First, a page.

As always, we welcome your feedback. Please contact us at We look forward to hearing from you.

Contributed by Guy de Lastin

Monday, February 15, 2010

Healthcare Reform: Where’d It Go?

I’ve been a little distracted lately (busy Holidays, snowstorms, colds) but I stopped the other day and U.S. healthcare reform was gone. Poof! Not there anymore. Now, Larry always kids me (you are kidding Larry, aren’t you?) that when distracted I can miss a lot. But, I must’ve had one heck of a lot better New Year’s Eve than I’d realized.

I went to my usual haunts to see if anyone had any perspective on this. Mike Huckman at CNBC ( ) and Pharmalot ( ) didn’t mention it. (My apologies if they did and I missed it.)

OK, don’t worry, I’m not going to drag this out. I had heard about Scott Brown’s ( ) election in Massachusetts. (Ted Kennedy’s old seat no less.) The irony of that victory has not been lost on me. I wasn’t as much surprised by Brown’s victory as how the national discussion on healthcare reform has practically shut down. Despite some noises from Nancy Pelosi and other supporters, there’s virtually nothing compared to prior to Congress’s late Christmas Eve recess.

What’s going on here? Further, what does it mean for Big Pharma? I’m going to go out on a limb here with my views.

First, the Democrats obviously couldn’t arrive at a consensus within their own party about what healthcare reform was all about. (I’m not going to go into the political missteps that cost them Ted Kennedy’s seat.) There were no killer ideas. What began as a high minded crusade to overhaul healthcare in America became a mad, undignified dash for the finish line replete with all sorts of cloakroom deals to make it all happen. No one had any reason to cross the aisle or to worry about why they hadn’t. I suspect that President Obama is probably relieved that he no longer has the Supermajority for this one. We just don’t have any good ideas to implement major healthcare reform. Consensus on smaller issues like tort reform or health insurance regulation may be possible but that’s going to be it for now. We may see this happen as the November midterm elections draw near.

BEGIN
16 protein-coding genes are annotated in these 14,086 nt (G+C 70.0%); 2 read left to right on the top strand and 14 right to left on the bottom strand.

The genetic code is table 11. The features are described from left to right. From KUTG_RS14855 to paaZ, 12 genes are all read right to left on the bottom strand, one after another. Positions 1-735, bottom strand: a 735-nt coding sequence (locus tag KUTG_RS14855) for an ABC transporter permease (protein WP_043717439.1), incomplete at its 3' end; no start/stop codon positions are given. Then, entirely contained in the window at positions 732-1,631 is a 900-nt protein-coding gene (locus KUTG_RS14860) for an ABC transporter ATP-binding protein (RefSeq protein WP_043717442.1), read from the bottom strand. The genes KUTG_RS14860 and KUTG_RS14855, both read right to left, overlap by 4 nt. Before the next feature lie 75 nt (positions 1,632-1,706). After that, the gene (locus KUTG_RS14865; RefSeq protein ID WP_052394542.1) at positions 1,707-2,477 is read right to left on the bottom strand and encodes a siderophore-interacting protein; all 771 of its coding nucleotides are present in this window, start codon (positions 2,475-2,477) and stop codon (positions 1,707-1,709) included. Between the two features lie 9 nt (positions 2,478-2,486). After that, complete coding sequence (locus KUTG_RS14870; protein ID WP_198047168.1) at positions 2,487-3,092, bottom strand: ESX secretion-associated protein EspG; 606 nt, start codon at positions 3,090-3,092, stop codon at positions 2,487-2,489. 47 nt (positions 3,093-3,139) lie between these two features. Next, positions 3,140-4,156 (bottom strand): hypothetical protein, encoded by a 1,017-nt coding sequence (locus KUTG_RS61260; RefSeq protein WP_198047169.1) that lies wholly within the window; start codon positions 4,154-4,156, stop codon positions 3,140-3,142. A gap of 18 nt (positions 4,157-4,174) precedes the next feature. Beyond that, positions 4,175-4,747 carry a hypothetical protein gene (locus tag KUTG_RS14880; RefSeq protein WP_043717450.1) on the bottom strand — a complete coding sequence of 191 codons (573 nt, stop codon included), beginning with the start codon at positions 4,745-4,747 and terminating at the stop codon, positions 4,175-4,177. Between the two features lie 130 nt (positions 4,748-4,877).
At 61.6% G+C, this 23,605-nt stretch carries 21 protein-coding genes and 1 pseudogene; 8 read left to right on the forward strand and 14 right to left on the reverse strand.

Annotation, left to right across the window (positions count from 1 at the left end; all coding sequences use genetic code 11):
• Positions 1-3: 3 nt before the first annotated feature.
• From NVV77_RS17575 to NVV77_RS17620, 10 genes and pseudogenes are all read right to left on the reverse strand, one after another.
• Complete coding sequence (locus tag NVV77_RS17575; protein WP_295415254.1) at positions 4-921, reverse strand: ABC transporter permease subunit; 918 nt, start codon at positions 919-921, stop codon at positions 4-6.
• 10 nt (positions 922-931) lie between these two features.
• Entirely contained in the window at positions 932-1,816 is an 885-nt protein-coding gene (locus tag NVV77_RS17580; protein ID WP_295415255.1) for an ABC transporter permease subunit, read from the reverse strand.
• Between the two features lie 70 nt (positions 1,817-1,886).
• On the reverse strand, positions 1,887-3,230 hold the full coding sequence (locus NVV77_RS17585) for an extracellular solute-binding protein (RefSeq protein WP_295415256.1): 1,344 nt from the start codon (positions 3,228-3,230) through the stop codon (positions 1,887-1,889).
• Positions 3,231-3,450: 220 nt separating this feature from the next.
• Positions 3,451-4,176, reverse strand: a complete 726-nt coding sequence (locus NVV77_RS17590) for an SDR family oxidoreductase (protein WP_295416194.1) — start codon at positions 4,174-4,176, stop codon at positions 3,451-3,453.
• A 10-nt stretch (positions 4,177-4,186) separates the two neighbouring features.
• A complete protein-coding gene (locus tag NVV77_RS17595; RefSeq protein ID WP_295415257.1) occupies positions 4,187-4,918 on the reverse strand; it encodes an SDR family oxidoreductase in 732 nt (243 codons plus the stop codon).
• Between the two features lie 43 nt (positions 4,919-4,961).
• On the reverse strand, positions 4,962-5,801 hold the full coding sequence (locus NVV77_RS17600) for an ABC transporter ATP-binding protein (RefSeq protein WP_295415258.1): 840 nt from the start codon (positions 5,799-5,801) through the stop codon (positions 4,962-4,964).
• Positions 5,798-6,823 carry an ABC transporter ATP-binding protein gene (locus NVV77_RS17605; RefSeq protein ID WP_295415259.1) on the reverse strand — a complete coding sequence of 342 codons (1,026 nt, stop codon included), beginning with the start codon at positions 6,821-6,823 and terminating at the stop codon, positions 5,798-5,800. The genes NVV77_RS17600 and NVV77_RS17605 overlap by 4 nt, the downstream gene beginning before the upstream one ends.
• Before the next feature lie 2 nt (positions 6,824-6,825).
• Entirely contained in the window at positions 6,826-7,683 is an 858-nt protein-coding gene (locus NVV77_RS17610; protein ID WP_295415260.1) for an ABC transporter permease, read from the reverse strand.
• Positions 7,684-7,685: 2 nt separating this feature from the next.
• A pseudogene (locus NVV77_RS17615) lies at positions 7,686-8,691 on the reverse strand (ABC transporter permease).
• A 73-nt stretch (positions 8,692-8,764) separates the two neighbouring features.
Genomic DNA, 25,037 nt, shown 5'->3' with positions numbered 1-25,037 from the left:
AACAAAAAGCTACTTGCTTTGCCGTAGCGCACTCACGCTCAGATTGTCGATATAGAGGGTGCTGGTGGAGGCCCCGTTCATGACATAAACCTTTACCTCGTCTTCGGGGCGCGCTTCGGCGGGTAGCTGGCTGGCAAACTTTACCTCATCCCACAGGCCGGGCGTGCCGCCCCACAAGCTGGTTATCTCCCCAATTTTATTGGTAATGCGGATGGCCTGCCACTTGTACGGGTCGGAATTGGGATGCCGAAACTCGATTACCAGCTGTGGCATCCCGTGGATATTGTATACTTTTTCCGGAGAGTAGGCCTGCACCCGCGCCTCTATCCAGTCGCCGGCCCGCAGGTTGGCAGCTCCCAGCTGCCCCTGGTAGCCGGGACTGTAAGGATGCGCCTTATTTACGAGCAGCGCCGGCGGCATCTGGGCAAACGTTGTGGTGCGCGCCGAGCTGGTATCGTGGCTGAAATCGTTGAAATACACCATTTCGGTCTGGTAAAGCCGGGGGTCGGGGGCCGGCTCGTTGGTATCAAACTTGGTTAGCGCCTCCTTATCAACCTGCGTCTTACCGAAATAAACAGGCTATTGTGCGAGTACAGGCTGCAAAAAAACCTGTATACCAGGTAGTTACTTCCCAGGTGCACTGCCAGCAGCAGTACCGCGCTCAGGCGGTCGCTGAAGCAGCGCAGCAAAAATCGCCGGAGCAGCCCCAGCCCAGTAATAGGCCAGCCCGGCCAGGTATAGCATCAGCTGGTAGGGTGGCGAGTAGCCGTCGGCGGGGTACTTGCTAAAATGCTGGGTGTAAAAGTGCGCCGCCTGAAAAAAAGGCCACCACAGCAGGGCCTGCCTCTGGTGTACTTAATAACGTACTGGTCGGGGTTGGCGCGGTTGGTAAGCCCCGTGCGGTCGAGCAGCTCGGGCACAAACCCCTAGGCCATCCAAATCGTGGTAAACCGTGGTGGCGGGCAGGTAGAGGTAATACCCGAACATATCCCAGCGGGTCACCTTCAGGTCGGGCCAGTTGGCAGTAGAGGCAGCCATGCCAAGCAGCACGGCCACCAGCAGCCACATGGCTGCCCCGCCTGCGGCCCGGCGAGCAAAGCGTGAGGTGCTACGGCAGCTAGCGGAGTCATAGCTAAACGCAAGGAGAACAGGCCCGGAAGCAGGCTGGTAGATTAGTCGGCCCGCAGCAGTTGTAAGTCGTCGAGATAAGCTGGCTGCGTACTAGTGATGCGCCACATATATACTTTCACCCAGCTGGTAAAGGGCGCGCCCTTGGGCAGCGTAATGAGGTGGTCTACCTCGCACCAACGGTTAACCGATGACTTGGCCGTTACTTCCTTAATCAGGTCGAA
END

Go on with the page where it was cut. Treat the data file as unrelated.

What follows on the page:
Next, what about Big Pharma? I don’t think that the current status quo concerning healthcare reform is good for them. The topic isn’t going away. Both sides are going back into their corners to get ready for the next round. Uncertainty prevails. The Tea Party movement will play the role of spoiler this year possibly foretelling what will happen in the 2012 Presidential election. Decisions on future drug development not to mention how capital markets will value these companies are only several of the possible issues here.

I’ll be blogging on this theme for a while. With the Congressional elections coming and the White House trying to find common ground with the Republicans, there will be plenty of good material here.

As always, we welcome your feedback. Please contact us at We look forward to hearing from you.

Contributed by Guy de Lastin